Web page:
This is the disquieting fact about markets since central banks got unconventional: the status quo isn’t a flat line, it’s an upward slope. Just as equities always had a long bias, with money needing to be put to work, now bonds, commodities and carry currencies experience the same upward momentum in the absence of anything else going on. So events pass by, positions are shuffled, and then volatility is completely smashed – driving the daily wall of money into higher yielding assets. With negative interest rates out there, why wouldn’t this happen?

Ah but those negative interest rates will not be with us forever. In fact, the interest rate pile is fast shifting from those falling over themselves to cut, to those trying to erase the easing. And thus the Fed must indeed be delighted that their dot plot for the next two years would take them above one of the previous kings of carry, the Australians, without anyone noticing.

This is allowing those uber doves, the ECB, to sneak out their hawkish feathers unnoticed too. We are used to comments from hawks like Nowotny, who last week popped up to argue that the deposit rate could be raised before ending QE.

But now one of the doves, Italy’s Visco  has also said that the time between hiking rates and ending QE could be “shortened”.

The exit debate is clearly furiously afoot at the ECB. Maybe that explains Draghi’s almost exasperated attitude as the last press conference. He referred back to other statements so often that it’s clear he doesn’t want to stamp his voice on the official ECB communications yet.

Other developments over the weekend should also give carry-hunters pause for thought. For the first time in decades, the G20 couldn’t agree that “refraining from protectionism” was A Good Thing. We all know the elephant in the room is orange, and he wants bilateral trade deals as the only way to ensure his country gets its way. But this creates significant risks ahead for those who are in line for a deal and for those who are not. Not just the US: note that Merkel’s main response to her meeting with Trump was to emphasise the need to get the EU/Japan trade deal confirmed ASAP.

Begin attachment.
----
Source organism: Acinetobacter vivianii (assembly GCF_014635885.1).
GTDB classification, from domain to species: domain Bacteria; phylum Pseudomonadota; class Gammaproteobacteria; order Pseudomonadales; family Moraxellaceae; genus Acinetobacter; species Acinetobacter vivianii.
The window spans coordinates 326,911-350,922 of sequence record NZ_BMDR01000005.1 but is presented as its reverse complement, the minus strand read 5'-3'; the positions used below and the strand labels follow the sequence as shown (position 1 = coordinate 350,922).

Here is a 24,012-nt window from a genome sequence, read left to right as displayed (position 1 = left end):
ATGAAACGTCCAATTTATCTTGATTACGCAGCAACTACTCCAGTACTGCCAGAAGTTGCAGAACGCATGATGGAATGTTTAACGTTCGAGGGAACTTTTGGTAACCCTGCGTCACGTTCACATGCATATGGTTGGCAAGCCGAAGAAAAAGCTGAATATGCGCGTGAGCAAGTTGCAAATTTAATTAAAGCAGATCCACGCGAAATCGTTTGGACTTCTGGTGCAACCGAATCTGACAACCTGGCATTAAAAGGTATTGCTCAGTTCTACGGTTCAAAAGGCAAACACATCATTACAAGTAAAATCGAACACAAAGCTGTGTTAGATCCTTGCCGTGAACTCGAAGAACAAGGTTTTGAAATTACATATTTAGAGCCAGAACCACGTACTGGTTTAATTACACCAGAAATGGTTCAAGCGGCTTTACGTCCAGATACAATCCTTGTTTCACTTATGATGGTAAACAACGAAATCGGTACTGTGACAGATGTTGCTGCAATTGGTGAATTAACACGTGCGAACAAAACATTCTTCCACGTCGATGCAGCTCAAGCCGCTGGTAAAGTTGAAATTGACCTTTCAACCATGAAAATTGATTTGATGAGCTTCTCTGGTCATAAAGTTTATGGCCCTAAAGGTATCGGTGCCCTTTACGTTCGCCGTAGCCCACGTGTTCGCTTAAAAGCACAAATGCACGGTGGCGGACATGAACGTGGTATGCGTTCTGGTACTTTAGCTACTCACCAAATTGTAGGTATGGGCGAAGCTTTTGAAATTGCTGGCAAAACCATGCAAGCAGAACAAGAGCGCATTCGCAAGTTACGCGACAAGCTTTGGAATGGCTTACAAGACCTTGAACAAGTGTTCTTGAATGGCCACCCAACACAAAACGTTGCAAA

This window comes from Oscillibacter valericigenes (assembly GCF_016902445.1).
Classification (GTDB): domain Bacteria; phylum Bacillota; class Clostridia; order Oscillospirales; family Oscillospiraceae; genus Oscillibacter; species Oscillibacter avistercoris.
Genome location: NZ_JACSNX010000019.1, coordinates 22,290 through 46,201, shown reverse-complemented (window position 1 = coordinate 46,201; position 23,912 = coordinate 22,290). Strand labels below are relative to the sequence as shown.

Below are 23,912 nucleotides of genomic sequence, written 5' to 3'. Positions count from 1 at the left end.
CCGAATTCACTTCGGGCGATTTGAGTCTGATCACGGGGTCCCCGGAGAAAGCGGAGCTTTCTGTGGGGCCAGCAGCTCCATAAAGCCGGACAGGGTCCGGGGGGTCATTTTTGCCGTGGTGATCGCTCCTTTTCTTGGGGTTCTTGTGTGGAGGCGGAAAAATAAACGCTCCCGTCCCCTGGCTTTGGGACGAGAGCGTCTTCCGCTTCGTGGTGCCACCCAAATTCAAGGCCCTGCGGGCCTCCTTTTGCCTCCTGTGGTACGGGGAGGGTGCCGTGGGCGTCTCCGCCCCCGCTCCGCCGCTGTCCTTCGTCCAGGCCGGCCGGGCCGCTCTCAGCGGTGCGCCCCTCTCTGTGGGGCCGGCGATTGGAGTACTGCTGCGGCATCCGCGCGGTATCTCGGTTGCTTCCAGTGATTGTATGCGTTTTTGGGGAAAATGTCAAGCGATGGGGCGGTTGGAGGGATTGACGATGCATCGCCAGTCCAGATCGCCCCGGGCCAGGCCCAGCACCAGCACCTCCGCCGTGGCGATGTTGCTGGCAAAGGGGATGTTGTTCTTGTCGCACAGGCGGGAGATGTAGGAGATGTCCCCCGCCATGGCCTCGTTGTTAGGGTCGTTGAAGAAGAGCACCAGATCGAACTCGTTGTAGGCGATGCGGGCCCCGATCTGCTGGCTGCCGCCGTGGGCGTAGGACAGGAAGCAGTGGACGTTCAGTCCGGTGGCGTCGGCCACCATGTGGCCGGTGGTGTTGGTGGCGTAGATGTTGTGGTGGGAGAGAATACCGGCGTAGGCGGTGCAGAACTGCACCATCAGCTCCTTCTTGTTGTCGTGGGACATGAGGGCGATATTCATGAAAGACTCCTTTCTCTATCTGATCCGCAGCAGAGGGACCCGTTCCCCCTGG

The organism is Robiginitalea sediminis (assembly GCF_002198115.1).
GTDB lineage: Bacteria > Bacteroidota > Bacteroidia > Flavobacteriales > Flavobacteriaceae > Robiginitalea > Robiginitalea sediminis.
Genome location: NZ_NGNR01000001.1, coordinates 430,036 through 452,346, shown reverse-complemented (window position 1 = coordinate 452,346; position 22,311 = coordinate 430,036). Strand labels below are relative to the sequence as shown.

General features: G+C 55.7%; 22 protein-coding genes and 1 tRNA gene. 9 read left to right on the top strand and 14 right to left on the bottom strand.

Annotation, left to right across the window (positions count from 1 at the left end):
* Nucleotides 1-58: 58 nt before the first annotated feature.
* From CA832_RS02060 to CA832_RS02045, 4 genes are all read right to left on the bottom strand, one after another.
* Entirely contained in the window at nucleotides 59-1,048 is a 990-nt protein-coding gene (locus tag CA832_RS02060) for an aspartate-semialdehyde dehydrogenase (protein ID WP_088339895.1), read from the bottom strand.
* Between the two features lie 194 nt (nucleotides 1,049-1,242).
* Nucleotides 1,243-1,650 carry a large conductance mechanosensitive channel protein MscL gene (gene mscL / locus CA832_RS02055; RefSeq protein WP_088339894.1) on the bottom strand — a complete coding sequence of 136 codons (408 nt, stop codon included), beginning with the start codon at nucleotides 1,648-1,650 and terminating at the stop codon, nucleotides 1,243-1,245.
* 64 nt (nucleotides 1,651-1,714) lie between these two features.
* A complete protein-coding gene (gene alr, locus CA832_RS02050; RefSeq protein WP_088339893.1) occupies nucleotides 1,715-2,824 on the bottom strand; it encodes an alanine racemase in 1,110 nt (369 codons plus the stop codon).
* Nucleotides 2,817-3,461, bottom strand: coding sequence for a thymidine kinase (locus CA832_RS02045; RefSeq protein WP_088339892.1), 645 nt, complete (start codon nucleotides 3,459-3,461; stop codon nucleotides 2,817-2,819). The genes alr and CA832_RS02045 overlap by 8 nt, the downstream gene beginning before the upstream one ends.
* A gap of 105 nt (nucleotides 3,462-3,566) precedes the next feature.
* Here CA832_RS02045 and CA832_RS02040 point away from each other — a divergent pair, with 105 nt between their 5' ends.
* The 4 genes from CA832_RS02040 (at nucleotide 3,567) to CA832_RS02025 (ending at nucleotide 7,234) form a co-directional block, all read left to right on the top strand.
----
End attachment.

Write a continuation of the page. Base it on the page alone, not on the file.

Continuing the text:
This is a paradigm shift from the shibboleth of the past two decades. Previously the equation ran: Globalisation good = trade up = EM growth = DM growth = commodities up BUT inflation down as new labour came onstream and technology made us more productive. Thus the Great Moderation. Now many of those forces are going into reverse. Does this mean growth down but inflation up?

Let’s keep climbing the wall of worry until the stagflation demons make themselves known. Oh, and while we are at it, let’s not forget the monetary policy divergence rankings are rearranging themselves too.

The Ides of March are almost come; but not yet gone

Tomorrow is going to be a long day. Its shadow already looms large and may cast far. Within 24 hours we get the Fed, the Dutch elections, the Swiss National Bank, the Norges Bank, the Bank of England, along with US inflation, US retail sales and UK employment data.